Seminar

Facilitated round table discussions (B)

Time: 3:50 pm - 12:00 am

Date: Day 1 Monday 24 September 2018

Synopsis

This series of hosted round table discussions (B1 – B8) will focus entirely on how other firms deal with the challenges you face.  These interactive and informal discussions follow Chatham House rules – giving you the freedom to speak your mind.  Small groups allow everyone to participate and each group feeds back, giving all attendees access to the knowledge pool.  These brainstorming sessions will give insight into your peers’ challenges and provide solutions to your own.

There will be two 40-minute sessions.

B1          Why we gave up trying to get lawyers to think like business people – and what we did instead
We’ll look at how a mid-market firm brought in dedicated business managers for each line of business to work alongside partners in driving the business
Ed Fletcher, Chief Executive, Fletchers Solicitors

B2          No way out?  Exit planning tips for a leadership change
– why you need an exit plan for the good of the business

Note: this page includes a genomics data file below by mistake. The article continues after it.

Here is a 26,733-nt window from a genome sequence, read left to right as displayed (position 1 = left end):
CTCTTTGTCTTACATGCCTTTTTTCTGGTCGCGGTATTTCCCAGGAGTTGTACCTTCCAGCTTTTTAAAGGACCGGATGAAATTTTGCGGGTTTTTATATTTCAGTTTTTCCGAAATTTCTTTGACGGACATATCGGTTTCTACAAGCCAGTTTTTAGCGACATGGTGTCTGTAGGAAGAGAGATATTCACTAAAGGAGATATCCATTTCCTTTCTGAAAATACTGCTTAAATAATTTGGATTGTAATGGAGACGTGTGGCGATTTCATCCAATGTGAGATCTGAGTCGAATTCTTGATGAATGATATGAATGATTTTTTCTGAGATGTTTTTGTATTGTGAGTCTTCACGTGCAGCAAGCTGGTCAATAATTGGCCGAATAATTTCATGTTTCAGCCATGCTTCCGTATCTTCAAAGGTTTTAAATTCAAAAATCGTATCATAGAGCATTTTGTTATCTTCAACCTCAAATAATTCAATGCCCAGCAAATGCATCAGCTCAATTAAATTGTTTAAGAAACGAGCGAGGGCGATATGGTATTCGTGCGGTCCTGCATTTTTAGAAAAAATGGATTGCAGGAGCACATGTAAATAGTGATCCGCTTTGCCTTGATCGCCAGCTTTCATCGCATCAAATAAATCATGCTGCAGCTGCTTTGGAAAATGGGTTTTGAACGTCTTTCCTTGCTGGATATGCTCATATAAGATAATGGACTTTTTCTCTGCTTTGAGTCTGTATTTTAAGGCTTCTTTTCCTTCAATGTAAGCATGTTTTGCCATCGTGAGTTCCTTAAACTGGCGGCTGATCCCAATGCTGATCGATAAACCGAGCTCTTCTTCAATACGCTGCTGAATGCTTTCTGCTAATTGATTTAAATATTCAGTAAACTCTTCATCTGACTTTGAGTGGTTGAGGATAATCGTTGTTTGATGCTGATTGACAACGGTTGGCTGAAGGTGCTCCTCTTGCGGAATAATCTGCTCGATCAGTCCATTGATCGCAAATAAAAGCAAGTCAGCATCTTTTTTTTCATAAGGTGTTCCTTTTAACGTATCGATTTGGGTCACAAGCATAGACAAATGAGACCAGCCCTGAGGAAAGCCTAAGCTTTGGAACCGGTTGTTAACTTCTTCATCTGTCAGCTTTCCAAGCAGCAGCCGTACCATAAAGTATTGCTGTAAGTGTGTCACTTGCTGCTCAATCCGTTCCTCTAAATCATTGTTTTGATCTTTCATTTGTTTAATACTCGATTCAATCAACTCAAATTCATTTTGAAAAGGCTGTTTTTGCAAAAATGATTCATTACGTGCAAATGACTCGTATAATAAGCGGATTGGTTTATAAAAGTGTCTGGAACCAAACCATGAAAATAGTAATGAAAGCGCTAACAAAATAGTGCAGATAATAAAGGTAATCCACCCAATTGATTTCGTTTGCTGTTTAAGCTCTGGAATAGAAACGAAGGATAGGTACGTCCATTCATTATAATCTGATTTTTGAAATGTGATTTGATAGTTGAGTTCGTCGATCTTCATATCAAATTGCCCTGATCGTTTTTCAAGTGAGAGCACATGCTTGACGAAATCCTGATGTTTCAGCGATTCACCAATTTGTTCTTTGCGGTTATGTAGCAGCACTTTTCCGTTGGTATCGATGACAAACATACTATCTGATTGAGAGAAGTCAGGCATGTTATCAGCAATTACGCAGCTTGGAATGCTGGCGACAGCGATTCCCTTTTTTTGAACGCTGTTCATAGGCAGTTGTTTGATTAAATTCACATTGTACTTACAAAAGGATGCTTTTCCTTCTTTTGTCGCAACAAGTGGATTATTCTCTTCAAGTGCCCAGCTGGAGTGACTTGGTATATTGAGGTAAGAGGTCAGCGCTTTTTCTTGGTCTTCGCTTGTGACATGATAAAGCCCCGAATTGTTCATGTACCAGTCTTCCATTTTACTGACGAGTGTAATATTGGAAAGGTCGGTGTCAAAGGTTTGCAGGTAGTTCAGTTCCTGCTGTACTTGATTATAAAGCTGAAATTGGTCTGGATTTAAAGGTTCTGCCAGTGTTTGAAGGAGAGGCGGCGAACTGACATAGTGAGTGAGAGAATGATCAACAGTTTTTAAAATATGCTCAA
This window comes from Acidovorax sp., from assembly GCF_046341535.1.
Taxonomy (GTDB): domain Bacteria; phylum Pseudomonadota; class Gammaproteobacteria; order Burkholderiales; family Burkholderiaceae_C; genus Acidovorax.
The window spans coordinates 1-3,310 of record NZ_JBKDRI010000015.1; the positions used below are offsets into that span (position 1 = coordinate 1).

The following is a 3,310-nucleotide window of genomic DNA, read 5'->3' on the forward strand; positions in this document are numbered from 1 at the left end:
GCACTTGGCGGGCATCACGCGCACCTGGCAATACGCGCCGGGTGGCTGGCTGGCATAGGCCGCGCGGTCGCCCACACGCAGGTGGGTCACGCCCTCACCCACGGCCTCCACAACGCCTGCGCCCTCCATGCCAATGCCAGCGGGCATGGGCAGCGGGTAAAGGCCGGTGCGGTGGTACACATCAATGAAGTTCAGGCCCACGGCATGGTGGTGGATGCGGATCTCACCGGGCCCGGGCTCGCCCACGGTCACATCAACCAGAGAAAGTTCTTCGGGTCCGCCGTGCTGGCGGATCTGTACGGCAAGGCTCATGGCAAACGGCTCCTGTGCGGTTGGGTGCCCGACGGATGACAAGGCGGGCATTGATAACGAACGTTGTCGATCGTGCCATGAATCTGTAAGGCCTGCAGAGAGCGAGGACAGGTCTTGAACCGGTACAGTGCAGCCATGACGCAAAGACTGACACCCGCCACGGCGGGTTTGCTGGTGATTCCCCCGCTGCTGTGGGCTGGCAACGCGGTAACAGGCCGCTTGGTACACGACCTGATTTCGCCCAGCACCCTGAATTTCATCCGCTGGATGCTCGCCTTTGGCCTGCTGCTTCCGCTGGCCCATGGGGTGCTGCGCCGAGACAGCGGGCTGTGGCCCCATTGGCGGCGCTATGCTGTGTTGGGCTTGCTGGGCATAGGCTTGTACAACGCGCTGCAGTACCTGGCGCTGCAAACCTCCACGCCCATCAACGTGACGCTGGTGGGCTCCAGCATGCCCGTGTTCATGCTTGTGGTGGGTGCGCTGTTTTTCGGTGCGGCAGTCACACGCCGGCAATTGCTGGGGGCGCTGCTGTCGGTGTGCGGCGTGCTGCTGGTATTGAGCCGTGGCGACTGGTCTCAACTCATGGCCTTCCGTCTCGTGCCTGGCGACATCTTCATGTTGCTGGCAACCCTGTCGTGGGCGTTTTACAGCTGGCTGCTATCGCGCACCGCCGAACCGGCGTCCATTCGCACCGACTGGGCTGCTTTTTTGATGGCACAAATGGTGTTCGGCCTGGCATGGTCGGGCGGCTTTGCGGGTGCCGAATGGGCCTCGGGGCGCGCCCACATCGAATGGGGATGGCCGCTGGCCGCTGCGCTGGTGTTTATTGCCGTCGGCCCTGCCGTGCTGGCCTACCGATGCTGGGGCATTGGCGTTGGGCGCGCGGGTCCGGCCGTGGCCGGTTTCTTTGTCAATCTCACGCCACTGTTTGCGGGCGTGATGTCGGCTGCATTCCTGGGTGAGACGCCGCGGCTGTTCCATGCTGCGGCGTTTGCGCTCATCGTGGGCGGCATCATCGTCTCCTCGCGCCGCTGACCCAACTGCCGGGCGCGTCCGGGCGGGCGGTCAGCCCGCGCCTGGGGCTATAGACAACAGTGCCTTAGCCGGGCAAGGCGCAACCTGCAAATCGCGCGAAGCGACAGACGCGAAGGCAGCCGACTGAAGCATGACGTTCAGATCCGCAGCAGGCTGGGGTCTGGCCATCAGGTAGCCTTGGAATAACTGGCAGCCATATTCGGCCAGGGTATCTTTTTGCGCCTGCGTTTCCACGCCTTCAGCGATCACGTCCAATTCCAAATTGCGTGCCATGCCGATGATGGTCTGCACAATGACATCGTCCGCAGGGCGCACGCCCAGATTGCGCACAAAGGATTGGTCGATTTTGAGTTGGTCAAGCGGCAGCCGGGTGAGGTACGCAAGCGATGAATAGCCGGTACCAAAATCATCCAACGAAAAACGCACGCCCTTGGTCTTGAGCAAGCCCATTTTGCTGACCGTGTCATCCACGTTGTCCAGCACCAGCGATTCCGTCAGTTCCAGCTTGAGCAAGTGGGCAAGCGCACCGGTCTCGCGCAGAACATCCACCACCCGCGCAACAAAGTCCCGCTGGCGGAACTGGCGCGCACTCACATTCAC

– how do you know when it’s the right time for a change of leadership?
– what does a successful exit plan look like and what’s a reasonable time frame?
– what happens to the old managing partner when there’s a new one?
Ian Morris, Chairman, EMW Law

B3          Closing the productivity gap
We’ve invested in technology but haven’t seen the expected gains in productivity – why is the sales gap growing and how can we close it? We’ll consider:
– why isn’t fee-earner time feeding through to the bottom line?
– can we re-set priorities re non-chargeable time?
– chargeable hours – target or baseline?
Sarah Perry, Managing Partner, Wright Hassall

B4          Using AI in mid-market legal
As the technology becomes more mainstream, we’ll look at applying AI and machine learning tools to law and challenge the assumption that AI isn’t yet applicable to mid-market firms.
Peter Lee, CEO, Wavelength.law

B5          What has flexible working ever done for us?
Imagine our 8-year-old suffers a very serious orthopaedic injury on a Friday. Turns out that Friday is the day that the top local ortho surgeon works from home/doesn’t work at all. What’s our reaction? Can the hospital deliver a plan B that works? How will our law firm find that plan B for clients, as just saying no to flexible working is never going to work? How do we find that balance between clients who expect 24/7 and our personnel who want a life?
Dinesh Raja, Managing Partner, Bowling & Co Solicitors

B6          A practical discussion of data analytics case studies, delivering a competitive advantage to law firms
Robert Camp, Managing Partner, Stephens Scown

B7          Future-proofing the business with a more agile platform
Edward O’Rourke, CEO & Partner, Ashtons Legal

 

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